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DLC Nurse & Learn

Making miracles happen at summer camp

If we relied on Hollywood’s depiction of summer camp, no kid would ever step foot in one again.

Apparently, the counselors are inept.


Shenanigans abound.


And very bad things happen.

P.S., why would anyone make a movie that could possibly scare kids out of going to what equates to the best two weeks of summer for parents??


Fortunately, this is what most overnight camps actually look like, and I have it on good authority the staff, activities, and location are usually on the up-and-up.

There are, however, lots of kids who don’t go to traditional summer camp. It’s really expensive, for one thing, and others just don’t dig that kind of experience. So much team-building. So many crafts. The whole color wars thing...


For other kids, like the precious ones at DLC Nurse & Learn in Jacksonville, Florida, traditional summer camp just can’t accommodate their special needs. DLC is actually a full-time preschool and extended care facility for children of all abilities, and they’re bridging the gap in special needs summer care.


The American Camp Association reports there are more than 12,000 day and overnight camps in the U.S. with every kind of theme and activity you can imagine. Is there really a shortage of options? After talking with DLC founder and director Amy Buggle, I understood the difference.


“We can take our kids to the zoo, for example, but they kind of get lost in the shuffle. They don’t do well sitting through presentations or in those big crowds,” Amy explained. And, she added, managing so many kids in wheelchairs and walkers is pretty impossible on a field trip.

So, DLC brings it all in-house. We’re talking arts and crafts, yoga, water play, sing-alongs, the usual fare, plus critical therapy programs to keep their development progressing, right there where kids are comfortable.


“What would these kids do all summer if they didn’t come here to camp?” I asked Amy.

“Well,” she started, “Most kids would be at home. They might have one-on-one nurses, but they would be by themselves, unable to interact with other kids. In a lot of cases, families are forced to stay at home to care for their special needs child, so they’re unable to work.” I let that sink in for a minute, then launched into some hardcore investigative journalism.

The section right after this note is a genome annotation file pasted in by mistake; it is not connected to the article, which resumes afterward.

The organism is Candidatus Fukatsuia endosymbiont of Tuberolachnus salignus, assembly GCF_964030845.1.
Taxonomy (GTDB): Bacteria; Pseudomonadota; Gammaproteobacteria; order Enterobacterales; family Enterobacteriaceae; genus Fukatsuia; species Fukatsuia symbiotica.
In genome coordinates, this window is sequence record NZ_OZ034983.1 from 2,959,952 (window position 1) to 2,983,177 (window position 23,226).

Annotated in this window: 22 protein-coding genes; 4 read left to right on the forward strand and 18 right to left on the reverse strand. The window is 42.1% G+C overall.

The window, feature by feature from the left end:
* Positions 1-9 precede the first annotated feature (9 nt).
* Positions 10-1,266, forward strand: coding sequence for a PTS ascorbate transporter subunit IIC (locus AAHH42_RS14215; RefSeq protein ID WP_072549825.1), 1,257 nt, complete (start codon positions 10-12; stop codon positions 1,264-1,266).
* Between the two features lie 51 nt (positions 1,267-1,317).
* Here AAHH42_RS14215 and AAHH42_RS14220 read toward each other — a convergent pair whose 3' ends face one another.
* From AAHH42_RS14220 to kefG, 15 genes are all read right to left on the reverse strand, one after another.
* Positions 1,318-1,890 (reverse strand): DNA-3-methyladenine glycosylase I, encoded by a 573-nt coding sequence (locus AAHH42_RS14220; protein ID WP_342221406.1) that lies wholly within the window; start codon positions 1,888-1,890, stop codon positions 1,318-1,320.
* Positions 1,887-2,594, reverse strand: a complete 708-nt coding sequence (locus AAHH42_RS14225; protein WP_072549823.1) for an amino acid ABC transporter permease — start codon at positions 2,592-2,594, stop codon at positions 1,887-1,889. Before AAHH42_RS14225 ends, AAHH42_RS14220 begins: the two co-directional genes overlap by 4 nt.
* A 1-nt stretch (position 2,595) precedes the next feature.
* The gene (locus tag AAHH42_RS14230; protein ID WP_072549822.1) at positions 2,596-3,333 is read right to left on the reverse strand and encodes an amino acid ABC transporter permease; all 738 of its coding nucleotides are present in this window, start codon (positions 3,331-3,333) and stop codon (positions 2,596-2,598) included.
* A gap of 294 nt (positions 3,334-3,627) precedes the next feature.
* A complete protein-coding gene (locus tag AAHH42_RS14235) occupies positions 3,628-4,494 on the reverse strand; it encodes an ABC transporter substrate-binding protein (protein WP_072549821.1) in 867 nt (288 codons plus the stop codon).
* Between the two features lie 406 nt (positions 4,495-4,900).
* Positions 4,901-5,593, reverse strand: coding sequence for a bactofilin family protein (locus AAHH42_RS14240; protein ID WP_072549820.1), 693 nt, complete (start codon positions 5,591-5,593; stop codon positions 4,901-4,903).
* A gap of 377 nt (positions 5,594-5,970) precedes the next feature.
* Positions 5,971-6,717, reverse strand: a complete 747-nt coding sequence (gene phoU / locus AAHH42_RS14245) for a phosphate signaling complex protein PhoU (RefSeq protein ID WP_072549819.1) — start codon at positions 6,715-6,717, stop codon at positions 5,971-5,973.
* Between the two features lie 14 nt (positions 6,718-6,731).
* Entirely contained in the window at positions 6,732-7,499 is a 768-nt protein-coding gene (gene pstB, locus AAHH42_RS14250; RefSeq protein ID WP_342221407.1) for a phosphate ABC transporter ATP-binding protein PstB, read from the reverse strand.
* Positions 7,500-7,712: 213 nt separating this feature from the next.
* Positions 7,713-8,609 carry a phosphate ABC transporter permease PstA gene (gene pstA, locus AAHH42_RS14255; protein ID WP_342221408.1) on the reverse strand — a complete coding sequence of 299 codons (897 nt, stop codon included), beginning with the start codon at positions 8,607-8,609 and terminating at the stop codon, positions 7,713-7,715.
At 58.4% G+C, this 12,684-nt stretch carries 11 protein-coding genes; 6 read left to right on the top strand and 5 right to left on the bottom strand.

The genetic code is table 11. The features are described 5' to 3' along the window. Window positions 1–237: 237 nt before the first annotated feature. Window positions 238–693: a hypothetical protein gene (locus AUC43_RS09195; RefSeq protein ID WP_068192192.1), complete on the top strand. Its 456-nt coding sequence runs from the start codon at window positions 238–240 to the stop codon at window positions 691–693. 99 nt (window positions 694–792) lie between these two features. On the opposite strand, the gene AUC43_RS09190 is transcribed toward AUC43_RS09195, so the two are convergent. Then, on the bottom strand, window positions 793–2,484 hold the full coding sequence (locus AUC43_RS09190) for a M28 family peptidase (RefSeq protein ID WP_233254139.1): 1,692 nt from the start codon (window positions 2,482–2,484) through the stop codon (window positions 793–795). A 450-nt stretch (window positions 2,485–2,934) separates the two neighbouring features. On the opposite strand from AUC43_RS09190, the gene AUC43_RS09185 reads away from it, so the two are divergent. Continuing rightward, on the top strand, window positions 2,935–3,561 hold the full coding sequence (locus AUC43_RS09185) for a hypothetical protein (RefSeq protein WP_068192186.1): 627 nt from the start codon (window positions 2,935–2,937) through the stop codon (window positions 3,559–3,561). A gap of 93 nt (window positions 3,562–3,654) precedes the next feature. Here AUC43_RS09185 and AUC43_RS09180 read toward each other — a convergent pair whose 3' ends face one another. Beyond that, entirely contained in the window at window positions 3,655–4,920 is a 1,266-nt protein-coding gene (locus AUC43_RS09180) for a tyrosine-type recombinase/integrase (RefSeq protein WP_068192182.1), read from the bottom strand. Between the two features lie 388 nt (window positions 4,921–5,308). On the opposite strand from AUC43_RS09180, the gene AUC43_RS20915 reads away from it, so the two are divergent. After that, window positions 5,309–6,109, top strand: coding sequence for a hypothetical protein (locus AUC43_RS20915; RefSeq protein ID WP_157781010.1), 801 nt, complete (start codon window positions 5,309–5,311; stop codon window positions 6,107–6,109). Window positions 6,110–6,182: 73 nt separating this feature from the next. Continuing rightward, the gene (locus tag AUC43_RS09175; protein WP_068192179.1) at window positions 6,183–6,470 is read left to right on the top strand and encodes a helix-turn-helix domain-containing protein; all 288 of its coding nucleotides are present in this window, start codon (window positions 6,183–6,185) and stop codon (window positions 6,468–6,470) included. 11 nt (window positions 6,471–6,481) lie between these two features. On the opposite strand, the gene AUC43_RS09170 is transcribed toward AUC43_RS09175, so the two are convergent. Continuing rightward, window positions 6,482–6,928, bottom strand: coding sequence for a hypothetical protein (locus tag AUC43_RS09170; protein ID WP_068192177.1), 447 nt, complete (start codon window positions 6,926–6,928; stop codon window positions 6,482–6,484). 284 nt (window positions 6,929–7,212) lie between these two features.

“What’s the favorite camp activity?” I asked.


“Definitely the pony rides,” Amy laughed. Her staff agreed wholeheartedly. “We bring in a cart for kids who aren’t stable enough to ride in the saddle,” she added. A cart?


Well that's pretty cool.


Like most kids, teenage girls, and the general female population, summer campers at DLC rank the petting zoo high on the list as well.


Because baby animals.


It gives kids in wheelchairs a chance to get up close and personal with the animals without leaving their chairs, and helps kids with sensory issues gently push their boundaries in an environment that doesn’t.


Simon first came to DLC at five months old. He was a preemie with Walker-Warburg’s lissencephaly and doctors didn’t expect him to live past age three. On a full scholarship, Simon went through the programs at DLC, and recently graduated from high school a year early. This kind of success story isn’t unusual here.


“How many kids do you think you’ve helped since you opened in 1989?” I asked Amy. The staff made a few rumblings – I pictured them looking at the ceiling, thinking about all the kiddos that have passed through their doors over a span of 28 years – and they agreed it had been somewhere around 3,700. That’s a whole lotta lives made so much better by one group of people. Impressive.


It doesn’t come without a price tag. A big one.

“A lot of our families are struggling financially,” Amy explained, “So, we’re always looking to offset costs to make sure they can afford the programs they need.”

If you picture “the blob,” sailboats, and footlockers packed with monogrammed towels, summer camp seems like a luxury, not a necessity. But then you see the good happening in programs like DLC’s, the miracles that happen and the families that thrive, and the need becomes very clear.


Ten amazing kiddos attended DLC summer camp this year thanks to a $24,000 grant from Chive Charities and the equally amazing Green Fund monthly donors. That’s ten more art projects, ten more puppet shows, ten more sing-alongs, and, of course, ten more pony rides. It’s also ten more families able to give their kids the very best care without adding to their financial burden.

Think of how many miracles we could inspire if YOU became a monthly Green Ribbon donor! Click right HERE to make dreams come true for more incredible kids.

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